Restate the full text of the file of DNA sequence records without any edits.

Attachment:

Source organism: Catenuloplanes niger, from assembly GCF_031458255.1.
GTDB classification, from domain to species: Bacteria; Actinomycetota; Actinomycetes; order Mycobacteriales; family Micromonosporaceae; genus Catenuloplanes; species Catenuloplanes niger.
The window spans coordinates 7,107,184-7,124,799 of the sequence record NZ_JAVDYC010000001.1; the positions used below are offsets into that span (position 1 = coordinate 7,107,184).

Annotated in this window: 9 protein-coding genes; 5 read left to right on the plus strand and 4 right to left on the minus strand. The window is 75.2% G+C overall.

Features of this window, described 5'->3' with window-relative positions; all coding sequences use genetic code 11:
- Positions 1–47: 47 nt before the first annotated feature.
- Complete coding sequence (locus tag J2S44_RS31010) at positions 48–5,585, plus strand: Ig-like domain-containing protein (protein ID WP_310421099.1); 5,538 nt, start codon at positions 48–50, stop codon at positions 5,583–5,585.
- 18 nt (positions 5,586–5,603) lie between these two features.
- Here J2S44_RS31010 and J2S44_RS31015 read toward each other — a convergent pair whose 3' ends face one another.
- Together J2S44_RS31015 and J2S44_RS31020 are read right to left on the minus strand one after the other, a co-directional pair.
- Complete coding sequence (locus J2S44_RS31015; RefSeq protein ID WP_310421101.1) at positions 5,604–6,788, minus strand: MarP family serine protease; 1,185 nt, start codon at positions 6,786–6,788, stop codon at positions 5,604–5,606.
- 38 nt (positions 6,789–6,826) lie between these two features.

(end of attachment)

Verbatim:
Source organism: Catenuloplanes niger, from assembly GCF_031458255.1.
GTDB classification, from domain to species: Bacteria; Actinomycetota; Actinomycetes; order Mycobacteriales; family Micromonosporaceae; genus Catenuloplanes; species Catenuloplanes niger.
The window spans coordinates 7,107,184-7,124,799 of the sequence record NZ_JAVDYC010000001.1; the positions used below are offsets into that span (position 1 = coordinate 7,107,184).

Annotated in this window: 9 protein-coding genes; 5 read left to right on the plus strand and 4 right to left on the minus strand. The window is 75.2% G+C overall.

Features of this window, described 5'->3' with window-relative positions; all coding sequences use genetic code 11:
- Positions 1–47: 47 nt before the first annotated feature.
- Complete coding sequence (locus tag J2S44_RS31010) at positions 48–5,585, plus strand: Ig-like domain-containing protein (protein ID WP_310421099.1); 5,538 nt, start codon at positions 48–50, stop codon at positions 5,583–5,585.
- 18 nt (positions 5,586–5,603) lie between these two features.
- Here J2S44_RS31010 and J2S44_RS31015 read toward each other — a convergent pair whose 3' ends face one another.
- Together J2S44_RS31015 and J2S44_RS31020 are read right to left on the minus strand one after the other, a co-directional pair.
- Complete coding sequence (locus J2S44_RS31015; RefSeq protein ID WP_310421101.1) at positions 5,604–6,788, minus strand: MarP family serine protease; 1,185 nt, start codon at positions 6,786–6,788, stop codon at positions 5,604–5,606.
- 38 nt (positions 6,789–6,826) lie between these two features.